# Finding a volume in space

• hyper
In summary,The person seeking help is trying to find the volume between the plane z=1 and z=10-x*x-4*y*y. They have tried using polar coordinates, but they are stuck integrating the expression over an ellipse. They have also tried using cartesian coordinates, but they are also stuck. The person asks for help finding an elegant way to integrate the expression.

#### hyper

Hello, I need to find the volume between the plane z=1 and z=10-x*x-4*y*y.

I have tried using polar coordinates:
first integrate from z=1 to z=10-x*x-4*y*y
The I integrate in the plane z=1, but here I need to integrate over an ellipse, how do I do this? When I wrote the expression to polar coordinates I got an expression for r that I couldn't integrate.

I have also tried integrating over the ellipse using cartesian coordinates, but I got stuck aswell, can someone pleas help?

Could you show the actual function you have to integrate over? I suspect it has the form $\sqrt{9-4y^2}$? If so use the substitution $u=\frac{3}{2} \sin \theta$. Still integrating like this isn't very pretty. A more elegant method and by far the easiest to integrate is to notice that this is a paraboloid with elliptical cross section. You can then slice the paraboloid parallel to the x-y plane in a lot of slices and then integrate from z=1 to 10. The only thing you have to do is find an expression for the semi major axis and the semi minor axis as a function of z and use that the area of an ellipse is given by pi a b, with a the semi major axis and b the semi minor axis.

Last edited:
Cyosis said:
Could you show the actual function you have to integrate over? I suspect it has the form $\sqrt{9-4y^2}$? If so use the substitution $u=\frac{3}{2} \sin \theta$. Still integrating like this isn't very pretty. A more elegant method and by far the easiest to integrate is to notice that this is a paraboloid with elliptical cross section. You can then slice the paraboloid parallel to the x-y plane in a lot of slices and then integrate from z=1 to 10. The only thing you have to do is find an expression for the semi major axis and the semi minor axis as a function of z and use that the area of an ellipse is given by pi a b, with a the semi major axis and b the semi minor axis.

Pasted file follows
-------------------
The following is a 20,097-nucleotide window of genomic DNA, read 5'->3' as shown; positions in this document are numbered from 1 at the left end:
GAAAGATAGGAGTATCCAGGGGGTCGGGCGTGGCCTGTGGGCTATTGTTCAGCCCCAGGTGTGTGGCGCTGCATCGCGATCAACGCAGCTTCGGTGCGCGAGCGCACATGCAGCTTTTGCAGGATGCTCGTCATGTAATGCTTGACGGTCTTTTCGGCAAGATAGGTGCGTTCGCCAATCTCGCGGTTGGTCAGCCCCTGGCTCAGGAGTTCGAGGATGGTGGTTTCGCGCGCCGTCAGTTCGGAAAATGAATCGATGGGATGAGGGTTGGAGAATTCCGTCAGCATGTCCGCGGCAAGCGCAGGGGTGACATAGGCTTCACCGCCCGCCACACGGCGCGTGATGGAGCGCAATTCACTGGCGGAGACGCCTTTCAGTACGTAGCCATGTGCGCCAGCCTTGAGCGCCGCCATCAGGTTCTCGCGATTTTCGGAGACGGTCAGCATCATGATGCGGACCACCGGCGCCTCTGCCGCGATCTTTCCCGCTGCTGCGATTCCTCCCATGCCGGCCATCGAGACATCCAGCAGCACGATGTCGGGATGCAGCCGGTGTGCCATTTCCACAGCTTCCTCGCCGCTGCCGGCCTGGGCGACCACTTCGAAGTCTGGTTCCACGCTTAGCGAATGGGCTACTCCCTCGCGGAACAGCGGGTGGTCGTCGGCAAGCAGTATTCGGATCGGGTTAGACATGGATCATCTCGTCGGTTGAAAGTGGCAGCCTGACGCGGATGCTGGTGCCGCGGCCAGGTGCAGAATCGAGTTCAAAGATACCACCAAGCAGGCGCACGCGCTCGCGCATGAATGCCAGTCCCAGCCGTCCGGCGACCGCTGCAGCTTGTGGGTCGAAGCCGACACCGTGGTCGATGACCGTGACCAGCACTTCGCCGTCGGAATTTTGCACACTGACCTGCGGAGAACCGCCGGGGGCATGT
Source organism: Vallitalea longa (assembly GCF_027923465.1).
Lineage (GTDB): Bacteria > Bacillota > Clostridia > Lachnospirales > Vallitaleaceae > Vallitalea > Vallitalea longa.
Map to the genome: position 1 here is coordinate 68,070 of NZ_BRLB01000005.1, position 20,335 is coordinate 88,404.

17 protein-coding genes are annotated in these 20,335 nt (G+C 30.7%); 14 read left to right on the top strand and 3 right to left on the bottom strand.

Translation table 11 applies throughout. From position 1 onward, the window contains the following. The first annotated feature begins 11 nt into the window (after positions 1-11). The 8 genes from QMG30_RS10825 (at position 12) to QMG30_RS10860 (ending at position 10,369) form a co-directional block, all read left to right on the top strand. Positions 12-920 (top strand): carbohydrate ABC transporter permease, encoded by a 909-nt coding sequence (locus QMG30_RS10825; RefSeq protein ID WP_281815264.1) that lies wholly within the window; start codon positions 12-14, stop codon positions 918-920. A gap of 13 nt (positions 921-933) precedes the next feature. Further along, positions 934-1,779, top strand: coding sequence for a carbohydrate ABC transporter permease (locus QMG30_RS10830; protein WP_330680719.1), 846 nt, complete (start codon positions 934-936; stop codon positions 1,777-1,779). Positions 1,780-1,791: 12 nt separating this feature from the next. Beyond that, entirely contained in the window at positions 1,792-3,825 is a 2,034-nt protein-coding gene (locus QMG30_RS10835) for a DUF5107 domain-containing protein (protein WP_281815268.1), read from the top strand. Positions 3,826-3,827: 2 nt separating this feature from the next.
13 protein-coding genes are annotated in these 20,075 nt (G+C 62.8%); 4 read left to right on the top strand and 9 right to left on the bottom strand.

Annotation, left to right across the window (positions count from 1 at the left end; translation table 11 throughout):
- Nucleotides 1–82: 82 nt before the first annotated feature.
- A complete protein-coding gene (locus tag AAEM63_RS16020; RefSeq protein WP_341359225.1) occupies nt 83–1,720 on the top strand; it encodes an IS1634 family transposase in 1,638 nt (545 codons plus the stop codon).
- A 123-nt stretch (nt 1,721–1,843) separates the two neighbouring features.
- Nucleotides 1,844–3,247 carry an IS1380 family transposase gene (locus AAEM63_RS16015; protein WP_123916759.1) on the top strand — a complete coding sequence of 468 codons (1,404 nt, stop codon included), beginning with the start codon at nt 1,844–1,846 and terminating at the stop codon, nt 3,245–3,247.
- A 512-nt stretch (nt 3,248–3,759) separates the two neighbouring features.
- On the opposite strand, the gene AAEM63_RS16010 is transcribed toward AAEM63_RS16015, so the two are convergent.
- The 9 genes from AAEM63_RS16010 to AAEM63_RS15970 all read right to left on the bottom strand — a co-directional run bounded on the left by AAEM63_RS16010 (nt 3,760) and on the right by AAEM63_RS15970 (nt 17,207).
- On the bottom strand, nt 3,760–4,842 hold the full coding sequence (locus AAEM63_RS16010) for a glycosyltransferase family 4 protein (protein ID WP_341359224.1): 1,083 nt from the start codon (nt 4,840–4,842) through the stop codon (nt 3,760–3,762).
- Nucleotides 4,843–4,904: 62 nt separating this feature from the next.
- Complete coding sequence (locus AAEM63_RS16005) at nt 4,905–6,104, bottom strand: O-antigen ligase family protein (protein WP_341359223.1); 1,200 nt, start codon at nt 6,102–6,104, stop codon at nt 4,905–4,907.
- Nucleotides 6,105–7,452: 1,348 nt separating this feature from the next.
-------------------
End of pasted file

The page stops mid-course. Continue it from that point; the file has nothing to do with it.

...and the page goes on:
No, finding the volume bounded by z= 1 and $z= 10- x^2- 4y^2$ involves integrating the difference in z values, $(10- x^2- 4y^2)- 1= 9- x^2- y^2[/tex] over the circle [itex]x^2+ 4y^2= 9$, where the two surfaces cross.

Now the limits of integration, in xy-coordinates will involve something like $y= \frac{1}{2}\sqrt{9- x^2}$.

Hyper, you might consider using parameters r and $\theta$ such that $x= r cos(\theta)$ and $y= 4r sin(\theta)$, not standard polar coordinates, with r going from 0 to 1 and $\theta$ from 0 to $2\pi$. Do you know how to find the "differential of area" in r and $\theta$ using the Jacobian?

Why wouldn't slices be applicable, it yields the same answer?

## 1. How do you calculate the volume of an object in space?

The volume of an object in space can be calculated by multiplying its length, width, and height. However, in order to find the volume of an irregularly shaped object, one would need to use mathematical techniques such as integration or approximation.

## 2. What is the unit of measurement for volume in space?

The standard unit of measurement for volume is cubic meters (m3) in space. Other commonly used units include cubic centimeters (cm3) and liters (L).

## 3. Can the volume of an object in space change?

Yes, the volume of an object in space can change due to various factors such as compression, expansion, or chemical reactions. For example, a gas can expand and occupy a larger volume when heated.

## 4. How is the volume of a gas in space measured?

The volume of a gas in space is typically measured using its pressure and temperature. This is known as the Ideal Gas Law, which states that the volume of a gas is directly proportional to its temperature and inversely proportional to its pressure.

## 5. Can the volume of an object in space be negative?

No, the volume of an object in space cannot be negative as it represents the amount of space an object occupies. However, the volume of a gas can be negative if it is under extreme pressure and occupying a smaller space than its ideal volume at standard pressure and temperature.